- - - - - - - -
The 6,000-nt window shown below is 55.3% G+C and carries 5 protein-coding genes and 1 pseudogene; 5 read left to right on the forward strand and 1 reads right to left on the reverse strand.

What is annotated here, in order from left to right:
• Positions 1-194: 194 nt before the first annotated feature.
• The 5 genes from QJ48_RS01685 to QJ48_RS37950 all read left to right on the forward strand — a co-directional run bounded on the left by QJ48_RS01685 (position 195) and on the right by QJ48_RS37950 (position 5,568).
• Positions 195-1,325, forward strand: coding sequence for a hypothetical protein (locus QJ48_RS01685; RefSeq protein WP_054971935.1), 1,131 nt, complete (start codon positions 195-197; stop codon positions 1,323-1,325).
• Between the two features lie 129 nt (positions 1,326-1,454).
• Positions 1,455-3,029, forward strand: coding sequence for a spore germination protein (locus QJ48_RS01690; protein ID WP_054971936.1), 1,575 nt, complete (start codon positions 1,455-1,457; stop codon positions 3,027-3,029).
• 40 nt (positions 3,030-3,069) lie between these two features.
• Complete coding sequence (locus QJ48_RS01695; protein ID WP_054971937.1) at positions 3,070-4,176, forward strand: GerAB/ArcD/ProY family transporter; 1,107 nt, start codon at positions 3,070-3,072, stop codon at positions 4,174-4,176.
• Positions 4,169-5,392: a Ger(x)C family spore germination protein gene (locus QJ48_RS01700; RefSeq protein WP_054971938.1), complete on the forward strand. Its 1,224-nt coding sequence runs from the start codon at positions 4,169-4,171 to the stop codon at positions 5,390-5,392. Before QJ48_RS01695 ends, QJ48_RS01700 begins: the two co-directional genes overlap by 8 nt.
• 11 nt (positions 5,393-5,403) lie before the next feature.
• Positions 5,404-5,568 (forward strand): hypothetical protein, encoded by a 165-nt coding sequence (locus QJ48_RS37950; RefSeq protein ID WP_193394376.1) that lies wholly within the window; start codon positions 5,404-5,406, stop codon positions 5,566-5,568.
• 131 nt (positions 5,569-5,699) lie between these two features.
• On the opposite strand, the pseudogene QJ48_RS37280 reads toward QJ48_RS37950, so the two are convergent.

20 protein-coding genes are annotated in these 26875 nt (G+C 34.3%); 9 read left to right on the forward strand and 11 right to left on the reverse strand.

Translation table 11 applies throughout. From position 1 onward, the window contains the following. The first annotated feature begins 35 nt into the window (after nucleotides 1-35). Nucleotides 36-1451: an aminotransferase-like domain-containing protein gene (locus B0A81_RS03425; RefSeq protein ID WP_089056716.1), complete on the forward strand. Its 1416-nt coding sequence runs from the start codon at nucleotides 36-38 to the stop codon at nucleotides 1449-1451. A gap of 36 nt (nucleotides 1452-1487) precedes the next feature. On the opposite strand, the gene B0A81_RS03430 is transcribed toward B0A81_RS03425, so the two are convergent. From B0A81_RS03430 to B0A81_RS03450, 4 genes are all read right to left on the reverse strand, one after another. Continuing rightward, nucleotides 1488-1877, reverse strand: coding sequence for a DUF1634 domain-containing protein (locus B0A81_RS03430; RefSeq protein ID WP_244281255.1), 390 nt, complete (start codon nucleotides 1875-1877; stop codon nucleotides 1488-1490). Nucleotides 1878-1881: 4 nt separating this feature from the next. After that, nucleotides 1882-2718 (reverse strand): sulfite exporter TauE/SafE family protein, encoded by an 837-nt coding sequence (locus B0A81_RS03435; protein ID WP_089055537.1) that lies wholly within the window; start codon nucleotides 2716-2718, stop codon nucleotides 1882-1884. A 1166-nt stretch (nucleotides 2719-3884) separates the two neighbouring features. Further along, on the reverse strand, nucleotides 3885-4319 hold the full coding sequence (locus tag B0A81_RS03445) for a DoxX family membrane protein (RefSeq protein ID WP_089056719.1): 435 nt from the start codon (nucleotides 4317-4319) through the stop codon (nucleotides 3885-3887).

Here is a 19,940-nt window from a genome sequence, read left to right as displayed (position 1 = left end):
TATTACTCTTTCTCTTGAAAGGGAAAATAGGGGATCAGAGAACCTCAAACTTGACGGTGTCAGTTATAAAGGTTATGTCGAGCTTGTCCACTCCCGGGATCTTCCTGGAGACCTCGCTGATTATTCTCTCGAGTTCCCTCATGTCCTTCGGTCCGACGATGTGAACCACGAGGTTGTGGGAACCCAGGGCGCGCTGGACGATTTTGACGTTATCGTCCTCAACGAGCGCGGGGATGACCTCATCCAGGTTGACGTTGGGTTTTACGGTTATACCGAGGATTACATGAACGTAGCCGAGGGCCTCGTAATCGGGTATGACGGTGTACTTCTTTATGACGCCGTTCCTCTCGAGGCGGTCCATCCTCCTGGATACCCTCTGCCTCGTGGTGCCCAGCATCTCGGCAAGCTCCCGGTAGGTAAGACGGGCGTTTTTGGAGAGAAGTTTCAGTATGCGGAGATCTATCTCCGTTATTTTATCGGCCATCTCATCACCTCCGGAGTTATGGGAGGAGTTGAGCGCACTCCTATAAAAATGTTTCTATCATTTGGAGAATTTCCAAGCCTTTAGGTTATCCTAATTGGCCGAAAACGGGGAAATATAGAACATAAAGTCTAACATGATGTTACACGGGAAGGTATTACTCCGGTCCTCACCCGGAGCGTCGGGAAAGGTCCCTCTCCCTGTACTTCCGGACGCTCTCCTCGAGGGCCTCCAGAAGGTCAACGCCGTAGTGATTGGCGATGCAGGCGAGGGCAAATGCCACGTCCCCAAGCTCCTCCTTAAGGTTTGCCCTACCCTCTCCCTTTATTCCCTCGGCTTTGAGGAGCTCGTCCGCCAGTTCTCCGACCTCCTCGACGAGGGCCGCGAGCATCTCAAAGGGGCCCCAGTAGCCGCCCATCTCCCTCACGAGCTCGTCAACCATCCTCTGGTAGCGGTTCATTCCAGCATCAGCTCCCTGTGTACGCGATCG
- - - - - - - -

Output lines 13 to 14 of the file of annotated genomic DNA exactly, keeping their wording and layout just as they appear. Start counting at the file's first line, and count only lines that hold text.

• 131 nt (positions 5,569-5,699) lie between these two features.
• On the opposite strand, the pseudogene QJ48_RS37280 reads toward QJ48_RS37950, so the two are convergent.